May 2, 2018
- Revelations over the last ten years have left little doubt that Tehran was seeking a nuclear weapon, no matter what its spokesmen claimed. But the revelations put forward by Prime Minister Benjamin Netanyahu on April 30 came from original official documents with the stamp of the Iranian regime.
- It can now be stated without any qualification that Iran had a nuclear weapons program. The whole Iran nuclear agreement (JCPOA), consequently, had been negotiated under false pretenses.
- During the talks on the Iran deal, Iranian negotiators falsely assured the West that Iran did not seek a nuclear arsenal because there was a fatwa, an Islamic legal ruling, forbidding the development of atomic weapons that had been issued by Supreme Leader Ayatollah Ali Khamenei. Both President Obama and Secretary of State Kerry spoke about the Iranian fatwa. Now this has been shown to be plainly false.
- There is a huge difference in holding negotiations with a state like Iran if you assume it has no intention of building nuclear weapons versus a situation in which you have incontrovertible evidence that Iran is determined to become a nuclear power. The substance of an agreement will be very different.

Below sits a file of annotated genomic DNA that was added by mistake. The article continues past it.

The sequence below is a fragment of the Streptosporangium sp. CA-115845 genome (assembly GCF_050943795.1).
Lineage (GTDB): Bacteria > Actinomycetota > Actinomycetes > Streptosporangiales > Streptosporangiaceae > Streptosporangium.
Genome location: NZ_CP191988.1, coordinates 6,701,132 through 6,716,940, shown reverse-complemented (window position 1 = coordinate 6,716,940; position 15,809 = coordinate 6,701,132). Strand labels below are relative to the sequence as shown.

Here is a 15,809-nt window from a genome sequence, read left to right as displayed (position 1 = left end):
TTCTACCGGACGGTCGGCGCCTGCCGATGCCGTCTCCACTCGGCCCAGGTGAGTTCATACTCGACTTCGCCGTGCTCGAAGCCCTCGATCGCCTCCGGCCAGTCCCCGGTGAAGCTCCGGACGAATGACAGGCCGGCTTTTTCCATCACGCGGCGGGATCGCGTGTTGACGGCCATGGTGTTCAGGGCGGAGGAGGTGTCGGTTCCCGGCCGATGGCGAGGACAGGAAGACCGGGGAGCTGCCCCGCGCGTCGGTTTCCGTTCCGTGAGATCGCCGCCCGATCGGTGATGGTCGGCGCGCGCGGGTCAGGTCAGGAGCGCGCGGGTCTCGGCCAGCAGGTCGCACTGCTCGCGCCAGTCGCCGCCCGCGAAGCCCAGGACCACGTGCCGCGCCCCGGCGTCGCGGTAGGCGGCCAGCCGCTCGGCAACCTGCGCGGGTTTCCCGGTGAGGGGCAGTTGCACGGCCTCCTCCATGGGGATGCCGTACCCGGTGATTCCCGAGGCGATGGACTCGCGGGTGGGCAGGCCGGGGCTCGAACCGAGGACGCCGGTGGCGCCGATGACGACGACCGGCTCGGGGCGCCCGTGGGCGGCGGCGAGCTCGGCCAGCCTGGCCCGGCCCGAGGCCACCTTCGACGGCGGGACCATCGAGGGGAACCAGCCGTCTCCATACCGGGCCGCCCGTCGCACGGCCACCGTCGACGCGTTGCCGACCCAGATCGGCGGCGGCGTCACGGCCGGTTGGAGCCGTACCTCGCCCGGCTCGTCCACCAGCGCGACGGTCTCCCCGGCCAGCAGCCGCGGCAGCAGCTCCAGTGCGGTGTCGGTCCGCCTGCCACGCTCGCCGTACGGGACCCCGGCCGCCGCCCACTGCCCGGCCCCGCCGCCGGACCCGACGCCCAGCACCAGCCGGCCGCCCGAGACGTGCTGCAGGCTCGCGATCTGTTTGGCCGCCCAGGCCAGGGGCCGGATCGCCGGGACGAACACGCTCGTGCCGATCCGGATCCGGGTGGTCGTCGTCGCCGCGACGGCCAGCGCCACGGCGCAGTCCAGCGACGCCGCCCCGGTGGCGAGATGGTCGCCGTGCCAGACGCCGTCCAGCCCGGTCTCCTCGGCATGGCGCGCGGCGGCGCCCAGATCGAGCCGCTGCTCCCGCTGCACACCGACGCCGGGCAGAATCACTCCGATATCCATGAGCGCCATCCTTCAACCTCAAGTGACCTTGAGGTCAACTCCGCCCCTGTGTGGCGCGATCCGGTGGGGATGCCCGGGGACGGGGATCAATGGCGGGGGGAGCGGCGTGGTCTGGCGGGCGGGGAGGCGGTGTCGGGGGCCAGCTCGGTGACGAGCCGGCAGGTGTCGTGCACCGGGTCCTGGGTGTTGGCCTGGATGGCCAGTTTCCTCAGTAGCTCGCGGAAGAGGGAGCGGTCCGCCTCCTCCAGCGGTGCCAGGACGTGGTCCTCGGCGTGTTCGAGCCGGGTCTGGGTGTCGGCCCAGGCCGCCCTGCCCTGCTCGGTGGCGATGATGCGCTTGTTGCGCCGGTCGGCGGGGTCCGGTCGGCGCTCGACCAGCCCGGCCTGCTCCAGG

- While there is some debate over what clauses Iran violated in the JCPOA, a very strong case can be made to the effect that, given the Israeli revelation, Iran unquestionably violated the Nuclear Non-Proliferation Treaty of 1970.
- A different approach is needed. In the nuclear realm, the verification regime must look very different for a state which has had an unquestionable goal of arming itself with nuclear weapons and delivery systems for them.
- For this reason, the JCPOA must be completely revamped or scrapped. This is not a case of “trust but verify,” the adage used by President Ronald Reagan. It is a case of don’t trust and verify with the most intrusive means you have.
Amb. Dore Gold, former director general of the Israel Ministry of Foreign Affairs and Israeli ambassador to the UN, is president of the Jerusalem Center.